For the uninitiated, the Professional Disc Golf Association (no, really, it’s a thing) describes the sport as ‘much like golf [except] instead of a ball and clubs, players use a flying disc or Frisbee.’ PEI has become a hub for the sport, regularly hosting the national championships. With over a quarter of a million players registered, Josh is not alone in his enthusiasm. “I know at least two groups of guys from the Toronto community who vacation [on PEI]. That’s an 18-hour drive just to play disc golf here.”
Toby is also a fan. He lurches at the shelf of brightly coloured discs that, in retrospect, may not be his toys after all…
Recreational sport and leisure travel are predictable outcomes of a four-day week. However, as with the impact of Ford’s motor car, could that third day of rest not give rise to a regional renaissance of leisure and entertainment? Might a liberated audience be reinvigorated to travel further to experience those forms of culture in person, rather than remotely? Indeed, could increased audience demand give rise to new forms of experiential media beyond traditional sports venues, stages and screens?
Shelving calamity averted, Josh explains the escalating impact of disc golf on his Fridays. He now operates a course on the Glenaladale Estate. “The estate is run by a non-profit. They wanted to get more people out to the community, especially younger people. We have about 30 acres or so - a mix of wooded and clear terrain. Some Fridays I’m out there all day working with chainsaws. The course just opened last year, so there's a lot of work that still needs to be done and we’re changing things constantly.”
Amateur tree surgery may not be everybody’s ideal start to a three-day weekend, but with 20% of people’s ‘standard’ working week no longer allocated to their employer, could the four-day week lead to a resurgence within the voluntary sector? Will workers choose to sleep in or might they take the opportunity to work with non-profits, re-establishing their engagement and presence within local communities?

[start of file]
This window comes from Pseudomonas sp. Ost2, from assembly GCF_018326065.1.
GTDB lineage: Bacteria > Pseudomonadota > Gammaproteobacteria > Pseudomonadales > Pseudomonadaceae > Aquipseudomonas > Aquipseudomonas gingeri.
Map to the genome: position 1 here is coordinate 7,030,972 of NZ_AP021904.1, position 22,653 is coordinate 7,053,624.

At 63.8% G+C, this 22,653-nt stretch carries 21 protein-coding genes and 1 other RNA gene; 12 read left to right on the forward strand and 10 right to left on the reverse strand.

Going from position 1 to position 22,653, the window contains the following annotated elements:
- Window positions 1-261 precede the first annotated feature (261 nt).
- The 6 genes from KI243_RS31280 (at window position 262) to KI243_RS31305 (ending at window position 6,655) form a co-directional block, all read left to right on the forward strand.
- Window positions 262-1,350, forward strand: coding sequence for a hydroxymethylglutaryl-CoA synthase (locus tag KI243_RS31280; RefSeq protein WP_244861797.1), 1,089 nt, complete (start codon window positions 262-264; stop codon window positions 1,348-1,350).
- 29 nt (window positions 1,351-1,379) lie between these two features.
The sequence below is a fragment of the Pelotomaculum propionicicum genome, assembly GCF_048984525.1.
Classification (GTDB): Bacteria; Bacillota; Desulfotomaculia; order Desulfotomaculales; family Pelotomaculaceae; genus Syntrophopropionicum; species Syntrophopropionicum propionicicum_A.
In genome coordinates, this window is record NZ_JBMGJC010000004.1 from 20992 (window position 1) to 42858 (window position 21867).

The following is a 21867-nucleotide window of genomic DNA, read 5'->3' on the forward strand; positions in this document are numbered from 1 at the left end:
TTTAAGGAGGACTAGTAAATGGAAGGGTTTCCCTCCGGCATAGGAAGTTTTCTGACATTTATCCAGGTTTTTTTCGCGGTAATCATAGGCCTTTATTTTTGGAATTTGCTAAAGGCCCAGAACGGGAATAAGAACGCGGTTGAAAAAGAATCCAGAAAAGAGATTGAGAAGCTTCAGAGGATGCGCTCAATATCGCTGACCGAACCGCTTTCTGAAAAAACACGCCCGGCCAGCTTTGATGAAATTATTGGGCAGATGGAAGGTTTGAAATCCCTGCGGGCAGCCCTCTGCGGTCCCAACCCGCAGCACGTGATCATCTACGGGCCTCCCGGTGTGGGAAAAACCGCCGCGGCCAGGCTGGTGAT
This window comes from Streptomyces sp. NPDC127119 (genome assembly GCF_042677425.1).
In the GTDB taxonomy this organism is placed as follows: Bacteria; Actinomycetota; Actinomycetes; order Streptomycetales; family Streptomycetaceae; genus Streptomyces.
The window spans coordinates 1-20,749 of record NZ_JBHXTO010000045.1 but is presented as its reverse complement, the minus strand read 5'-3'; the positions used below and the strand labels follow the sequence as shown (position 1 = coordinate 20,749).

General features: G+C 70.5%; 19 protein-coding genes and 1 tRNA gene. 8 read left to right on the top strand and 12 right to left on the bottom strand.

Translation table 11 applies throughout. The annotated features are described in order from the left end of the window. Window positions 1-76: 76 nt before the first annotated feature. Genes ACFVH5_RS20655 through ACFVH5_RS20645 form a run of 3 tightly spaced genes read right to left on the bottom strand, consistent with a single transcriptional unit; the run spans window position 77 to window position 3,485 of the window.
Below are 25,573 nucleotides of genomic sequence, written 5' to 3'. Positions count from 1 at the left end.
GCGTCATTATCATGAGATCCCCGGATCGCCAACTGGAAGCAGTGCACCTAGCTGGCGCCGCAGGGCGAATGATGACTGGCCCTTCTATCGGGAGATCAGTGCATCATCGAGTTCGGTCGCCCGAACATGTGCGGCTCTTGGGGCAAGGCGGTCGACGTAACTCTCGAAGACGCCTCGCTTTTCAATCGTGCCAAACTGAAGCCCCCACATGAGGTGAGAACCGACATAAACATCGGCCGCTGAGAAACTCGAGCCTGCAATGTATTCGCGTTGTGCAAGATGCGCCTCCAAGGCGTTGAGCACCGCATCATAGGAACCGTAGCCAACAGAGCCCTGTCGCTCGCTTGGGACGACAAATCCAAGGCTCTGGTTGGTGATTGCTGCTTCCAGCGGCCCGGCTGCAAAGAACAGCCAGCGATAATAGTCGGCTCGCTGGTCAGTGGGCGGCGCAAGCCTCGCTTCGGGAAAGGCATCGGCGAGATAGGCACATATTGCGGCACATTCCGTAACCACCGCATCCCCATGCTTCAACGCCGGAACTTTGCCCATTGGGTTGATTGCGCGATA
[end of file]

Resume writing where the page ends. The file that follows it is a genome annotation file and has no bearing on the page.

Josh continues, “Now, I'm doing administrative tasks related to the course more than anything. Ordering those discs,” he points at the shelf behind him, “helping establish a new brand, working with the designer and getting incorporated as a business. We put countless hours into it. The funding for it was initially done through a government program, as non-profit. Now we’ve incorporated and transitioned into a pay-to-play course with annual memberships.”
So, is a new work schedule really worth it?
Much has been made of the gig economy and side hustles, but could the four-day week give workers the opportunity to fully explore their entrepreneurial aspirations without cost to their principal employer? Could a standardized three-day weekend give rise to a generation with dual careers in a new era of artisanal products and boutique services, revitalizing local economies?
Emma returns, leaving Toby with a squeaky playmate in the kitchen. It is clear that Josh has fully adapted to the four-day week. “I would be shocked if in the next two years more companies were not introducing it in some way,” she says. “There are all these offshoot benefits. Whether it's in two years, or five, I would imagine that it will be the norm.”
So what will Josh be doing with Friday this week? “Spring being sprung, we’re starting a league this coming Sunday, changing our layout and putting up all kinds of signage.” Okay, but if Thursday night is the new Friday night… “So I bought a laminator. I'll be laminating signs tonight.” They both laugh, shaking their heads.
With the global adoption of a remote working infrastructure, new technology has once again presented opportunities to evolve working practices. The four-day week is gaining traction around the world with almost all of the 61 employers in the [UK] trial keen to keep the new model. If this model is indeed the future, then the next challenge may be to help workers to operate differently, balancing their traditional employment commitments with their own aspirations, for a golden age of wellbeing, engagement, self-expression and presence.